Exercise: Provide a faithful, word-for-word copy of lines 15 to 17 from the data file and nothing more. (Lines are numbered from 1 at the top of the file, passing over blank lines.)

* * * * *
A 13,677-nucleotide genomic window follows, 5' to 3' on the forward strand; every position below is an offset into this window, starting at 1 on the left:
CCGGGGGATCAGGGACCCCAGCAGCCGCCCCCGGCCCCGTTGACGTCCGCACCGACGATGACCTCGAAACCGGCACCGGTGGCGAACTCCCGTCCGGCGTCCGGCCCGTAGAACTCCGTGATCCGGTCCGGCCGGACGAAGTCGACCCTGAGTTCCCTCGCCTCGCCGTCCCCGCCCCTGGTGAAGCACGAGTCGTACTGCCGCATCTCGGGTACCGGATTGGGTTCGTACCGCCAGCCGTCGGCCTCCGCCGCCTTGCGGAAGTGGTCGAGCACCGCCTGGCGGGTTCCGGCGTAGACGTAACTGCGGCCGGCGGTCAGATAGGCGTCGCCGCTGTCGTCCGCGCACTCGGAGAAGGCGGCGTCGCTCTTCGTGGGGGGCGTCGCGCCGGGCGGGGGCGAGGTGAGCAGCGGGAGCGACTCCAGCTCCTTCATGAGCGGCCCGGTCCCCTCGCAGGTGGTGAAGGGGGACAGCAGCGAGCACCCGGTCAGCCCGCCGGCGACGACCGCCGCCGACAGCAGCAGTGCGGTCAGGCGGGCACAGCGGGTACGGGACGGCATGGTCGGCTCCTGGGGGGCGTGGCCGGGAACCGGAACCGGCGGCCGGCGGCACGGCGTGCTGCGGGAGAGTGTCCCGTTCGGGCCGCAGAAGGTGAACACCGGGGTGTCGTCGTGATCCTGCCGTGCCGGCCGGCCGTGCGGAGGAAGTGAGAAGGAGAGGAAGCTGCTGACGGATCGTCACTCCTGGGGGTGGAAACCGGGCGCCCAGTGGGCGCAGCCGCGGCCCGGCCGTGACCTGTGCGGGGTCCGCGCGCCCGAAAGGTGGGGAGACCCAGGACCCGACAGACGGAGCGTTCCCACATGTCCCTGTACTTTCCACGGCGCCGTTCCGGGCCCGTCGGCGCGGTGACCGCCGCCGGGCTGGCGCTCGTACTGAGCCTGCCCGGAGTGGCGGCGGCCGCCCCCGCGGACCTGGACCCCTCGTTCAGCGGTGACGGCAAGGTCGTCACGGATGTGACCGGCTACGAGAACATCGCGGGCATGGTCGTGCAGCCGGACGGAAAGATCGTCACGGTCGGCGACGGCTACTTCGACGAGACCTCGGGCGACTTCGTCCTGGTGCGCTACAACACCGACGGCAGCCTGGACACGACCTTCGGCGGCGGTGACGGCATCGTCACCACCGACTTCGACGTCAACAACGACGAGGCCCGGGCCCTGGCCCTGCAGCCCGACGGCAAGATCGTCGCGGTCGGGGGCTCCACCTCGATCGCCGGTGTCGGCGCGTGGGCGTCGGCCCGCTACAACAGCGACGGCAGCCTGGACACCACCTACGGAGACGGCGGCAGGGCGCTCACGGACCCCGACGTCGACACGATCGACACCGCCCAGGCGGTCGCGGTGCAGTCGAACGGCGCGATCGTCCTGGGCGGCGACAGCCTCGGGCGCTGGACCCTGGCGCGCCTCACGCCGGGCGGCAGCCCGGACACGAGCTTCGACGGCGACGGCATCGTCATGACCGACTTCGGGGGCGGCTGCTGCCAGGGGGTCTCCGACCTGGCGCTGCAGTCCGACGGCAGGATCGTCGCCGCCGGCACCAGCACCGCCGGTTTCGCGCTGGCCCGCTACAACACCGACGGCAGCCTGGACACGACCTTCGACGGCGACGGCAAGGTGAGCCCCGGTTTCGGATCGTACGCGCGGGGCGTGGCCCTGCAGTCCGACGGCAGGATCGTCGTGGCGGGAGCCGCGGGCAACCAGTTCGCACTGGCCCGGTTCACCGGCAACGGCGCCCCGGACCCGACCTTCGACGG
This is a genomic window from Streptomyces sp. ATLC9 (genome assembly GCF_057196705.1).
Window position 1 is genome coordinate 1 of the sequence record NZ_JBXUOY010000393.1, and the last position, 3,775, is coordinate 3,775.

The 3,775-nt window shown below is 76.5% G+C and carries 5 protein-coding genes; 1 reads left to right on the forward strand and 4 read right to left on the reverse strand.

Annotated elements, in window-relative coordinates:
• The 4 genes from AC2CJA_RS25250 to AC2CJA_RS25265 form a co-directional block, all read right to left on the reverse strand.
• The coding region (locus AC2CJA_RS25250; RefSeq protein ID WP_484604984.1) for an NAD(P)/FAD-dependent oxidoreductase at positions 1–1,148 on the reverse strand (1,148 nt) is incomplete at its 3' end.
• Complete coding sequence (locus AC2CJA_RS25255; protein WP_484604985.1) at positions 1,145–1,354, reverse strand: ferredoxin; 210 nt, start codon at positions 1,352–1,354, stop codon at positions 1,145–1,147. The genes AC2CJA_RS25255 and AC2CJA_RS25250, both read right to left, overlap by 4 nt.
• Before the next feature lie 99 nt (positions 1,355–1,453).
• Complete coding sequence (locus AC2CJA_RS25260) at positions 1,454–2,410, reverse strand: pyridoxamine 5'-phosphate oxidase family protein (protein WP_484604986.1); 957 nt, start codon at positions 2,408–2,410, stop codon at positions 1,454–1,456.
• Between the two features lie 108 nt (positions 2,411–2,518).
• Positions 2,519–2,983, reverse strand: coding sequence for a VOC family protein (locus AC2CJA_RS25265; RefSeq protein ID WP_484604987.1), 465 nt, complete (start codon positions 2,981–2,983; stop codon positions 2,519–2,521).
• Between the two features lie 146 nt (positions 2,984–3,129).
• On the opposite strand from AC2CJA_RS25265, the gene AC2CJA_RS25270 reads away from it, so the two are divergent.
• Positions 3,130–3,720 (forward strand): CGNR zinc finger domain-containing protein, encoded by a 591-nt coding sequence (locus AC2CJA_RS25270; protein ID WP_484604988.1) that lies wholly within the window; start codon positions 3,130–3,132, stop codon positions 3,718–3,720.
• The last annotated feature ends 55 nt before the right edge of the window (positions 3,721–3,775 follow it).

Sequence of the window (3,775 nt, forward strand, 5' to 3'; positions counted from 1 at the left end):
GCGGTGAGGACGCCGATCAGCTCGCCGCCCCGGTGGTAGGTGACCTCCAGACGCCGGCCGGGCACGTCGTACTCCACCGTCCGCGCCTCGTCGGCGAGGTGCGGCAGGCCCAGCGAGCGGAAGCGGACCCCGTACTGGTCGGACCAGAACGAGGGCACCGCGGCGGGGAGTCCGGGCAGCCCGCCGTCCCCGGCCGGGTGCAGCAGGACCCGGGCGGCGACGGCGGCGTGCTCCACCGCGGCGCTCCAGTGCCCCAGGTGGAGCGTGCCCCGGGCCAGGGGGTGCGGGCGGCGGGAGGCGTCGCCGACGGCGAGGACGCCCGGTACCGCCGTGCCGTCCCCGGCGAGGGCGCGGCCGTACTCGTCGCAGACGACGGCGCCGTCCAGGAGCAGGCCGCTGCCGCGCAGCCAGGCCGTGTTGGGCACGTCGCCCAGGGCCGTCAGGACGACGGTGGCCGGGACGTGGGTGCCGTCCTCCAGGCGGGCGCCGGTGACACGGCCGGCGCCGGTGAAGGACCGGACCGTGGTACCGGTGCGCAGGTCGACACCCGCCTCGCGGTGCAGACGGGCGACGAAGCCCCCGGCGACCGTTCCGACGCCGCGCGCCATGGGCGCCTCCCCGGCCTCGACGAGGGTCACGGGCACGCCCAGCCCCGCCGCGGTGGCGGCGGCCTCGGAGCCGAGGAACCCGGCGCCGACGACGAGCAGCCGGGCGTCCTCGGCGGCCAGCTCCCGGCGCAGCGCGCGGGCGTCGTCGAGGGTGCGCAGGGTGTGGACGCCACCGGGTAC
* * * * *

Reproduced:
• On the opposite strand from AC2CJA_RS25265, the gene AC2CJA_RS25270 reads away from it, so the two are divergent.
• Positions 3,130–3,720 (forward strand): CGNR zinc finger domain-containing protein, encoded by a 591-nt coding sequence (locus AC2CJA_RS25270; protein ID WP_484604988.1) that lies wholly within the window; start codon positions 3,130–3,132, stop codon positions 3,718–3,720.
• The last annotated feature ends 55 nt before the right edge of the window (positions 3,721–3,775 follow it).